C: Potentially, because I still have relatives there. The last time I was there was two years ago, but it is home. And the food is great. I definitely see myself going back. As for permanently living there, I don’t even know how long I’ll be living in New York right now. I’m just going day-by-day, so we’ll see.
K: What’s your favorite Taiwanese food, btw?
C: Oh man, I could go on and on. I have to say it in Chinese obviously. I love the very typical “da chang mian shen” (大腸麵線 | What’s that? ) and a lot of typical Taiwanese dishes.
K: Looking back, you made a lot of big moves in your life…You went from Taiwan to Georgia, Georgia to prep school in Connecticut and then to Harvard. What was it like to make all those big transitions in your life?
C: It’s definitely been a huge blessing – the fact that I was able to transition from Taiwan to Georgia, mostly because of my family and the people who surrounded me at each place. It’s made me who I am as a student, an athlete, and as a person. It’s also allowed me to interact with a lot of different people with different backgrounds, different cultures. The people, especially at Avon (the school I went to), were from all over the world – people from Korea, India and even Europe. I also learned a lot about culture gaps and to become more aware of other people’s thinking and perspective on the same topic. I found it very interesting and just the fact I’m able to graduate from a place like Harvard, it’s just such a blessing.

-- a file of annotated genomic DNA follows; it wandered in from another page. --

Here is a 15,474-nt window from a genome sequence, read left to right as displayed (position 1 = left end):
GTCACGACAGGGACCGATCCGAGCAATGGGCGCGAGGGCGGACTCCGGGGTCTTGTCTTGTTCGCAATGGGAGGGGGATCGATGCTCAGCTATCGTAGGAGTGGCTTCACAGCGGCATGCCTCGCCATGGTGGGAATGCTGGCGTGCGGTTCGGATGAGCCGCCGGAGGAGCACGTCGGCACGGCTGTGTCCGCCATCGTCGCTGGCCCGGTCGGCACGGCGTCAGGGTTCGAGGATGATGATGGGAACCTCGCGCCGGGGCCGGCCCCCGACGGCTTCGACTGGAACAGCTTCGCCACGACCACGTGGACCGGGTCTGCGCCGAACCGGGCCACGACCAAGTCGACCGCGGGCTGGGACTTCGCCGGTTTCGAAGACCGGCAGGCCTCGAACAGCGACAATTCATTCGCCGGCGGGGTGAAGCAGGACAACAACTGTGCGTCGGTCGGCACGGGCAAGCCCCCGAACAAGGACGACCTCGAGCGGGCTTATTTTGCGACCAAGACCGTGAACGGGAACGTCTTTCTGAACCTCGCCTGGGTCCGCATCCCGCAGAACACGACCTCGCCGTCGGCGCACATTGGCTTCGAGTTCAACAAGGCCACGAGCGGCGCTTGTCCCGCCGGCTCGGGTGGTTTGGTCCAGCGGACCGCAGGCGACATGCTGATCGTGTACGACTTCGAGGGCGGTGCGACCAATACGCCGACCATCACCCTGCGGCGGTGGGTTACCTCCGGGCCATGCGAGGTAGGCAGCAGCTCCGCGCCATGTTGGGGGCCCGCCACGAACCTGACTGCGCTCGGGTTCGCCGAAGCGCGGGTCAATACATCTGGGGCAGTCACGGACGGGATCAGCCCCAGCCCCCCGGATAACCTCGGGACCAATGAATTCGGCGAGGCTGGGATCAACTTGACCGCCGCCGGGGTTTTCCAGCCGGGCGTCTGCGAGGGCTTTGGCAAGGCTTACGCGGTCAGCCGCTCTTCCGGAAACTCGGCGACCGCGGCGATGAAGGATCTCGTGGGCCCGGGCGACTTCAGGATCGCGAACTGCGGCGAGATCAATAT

K: What do you remember the most fondly about growing up in Taiwan? Do you ever wonder what it’d be like if you stayed?